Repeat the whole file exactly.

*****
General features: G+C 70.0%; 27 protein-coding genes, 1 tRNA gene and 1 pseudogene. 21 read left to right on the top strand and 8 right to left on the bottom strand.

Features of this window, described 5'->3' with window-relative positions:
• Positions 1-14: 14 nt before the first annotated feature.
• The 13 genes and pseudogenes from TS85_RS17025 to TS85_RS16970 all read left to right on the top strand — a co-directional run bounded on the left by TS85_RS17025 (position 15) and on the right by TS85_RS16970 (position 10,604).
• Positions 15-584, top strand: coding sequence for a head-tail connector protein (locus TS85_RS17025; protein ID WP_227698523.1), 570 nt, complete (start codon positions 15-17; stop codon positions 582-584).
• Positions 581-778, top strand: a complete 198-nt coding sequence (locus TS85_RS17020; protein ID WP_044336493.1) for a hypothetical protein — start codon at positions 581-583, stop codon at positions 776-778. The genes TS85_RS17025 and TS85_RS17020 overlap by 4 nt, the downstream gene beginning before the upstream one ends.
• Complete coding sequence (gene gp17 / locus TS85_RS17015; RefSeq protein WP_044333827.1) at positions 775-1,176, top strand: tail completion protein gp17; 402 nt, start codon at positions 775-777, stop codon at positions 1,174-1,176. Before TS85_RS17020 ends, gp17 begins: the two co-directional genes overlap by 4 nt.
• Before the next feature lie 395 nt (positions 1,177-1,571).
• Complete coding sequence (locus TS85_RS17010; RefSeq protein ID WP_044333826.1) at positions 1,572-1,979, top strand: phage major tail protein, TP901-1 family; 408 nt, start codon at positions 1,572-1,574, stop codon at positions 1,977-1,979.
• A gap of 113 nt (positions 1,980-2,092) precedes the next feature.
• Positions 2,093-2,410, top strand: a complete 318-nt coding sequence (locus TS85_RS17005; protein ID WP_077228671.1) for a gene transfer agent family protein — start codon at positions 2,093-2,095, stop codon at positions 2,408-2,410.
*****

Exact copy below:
General features: G+C 70.0%; 27 protein-coding genes, 1 tRNA gene and 1 pseudogene. 21 read left to right on the top strand and 8 right to left on the bottom strand.

Features of this window, described 5'->3' with window-relative positions:
• Positions 1-14: 14 nt before the first annotated feature.
• The 13 genes and pseudogenes from TS85_RS17025 to TS85_RS16970 all read left to right on the top strand — a co-directional run bounded on the left by TS85_RS17025 (position 15) and on the right by TS85_RS16970 (position 10,604).
• Positions 15-584, top strand: coding sequence for a head-tail connector protein (locus TS85_RS17025; protein ID WP_227698523.1), 570 nt, complete (start codon positions 15-17; stop codon positions 582-584).
• Positions 581-778, top strand: a complete 198-nt coding sequence (locus TS85_RS17020; protein ID WP_044336493.1) for a hypothetical protein — start codon at positions 581-583, stop codon at positions 776-778. The genes TS85_RS17025 and TS85_RS17020 overlap by 4 nt, the downstream gene beginning before the upstream one ends.
• Complete coding sequence (gene gp17 / locus TS85_RS17015; RefSeq protein WP_044333827.1) at positions 775-1,176, top strand: tail completion protein gp17; 402 nt, start codon at positions 775-777, stop codon at positions 1,174-1,176. Before TS85_RS17020 ends, gp17 begins: the two co-directional genes overlap by 4 nt.
• Before the next feature lie 395 nt (positions 1,177-1,571).
• Complete coding sequence (locus TS85_RS17010; RefSeq protein ID WP_044333826.1) at positions 1,572-1,979, top strand: phage major tail protein, TP901-1 family; 408 nt, start codon at positions 1,572-1,574, stop codon at positions 1,977-1,979.
• A gap of 113 nt (positions 1,980-2,092) precedes the next feature.
• Positions 2,093-2,410, top strand: a complete 318-nt coding sequence (locus TS85_RS17005; protein ID WP_077228671.1) for a gene transfer agent family protein — start codon at positions 2,093-2,095, stop codon at positions 2,408-2,410.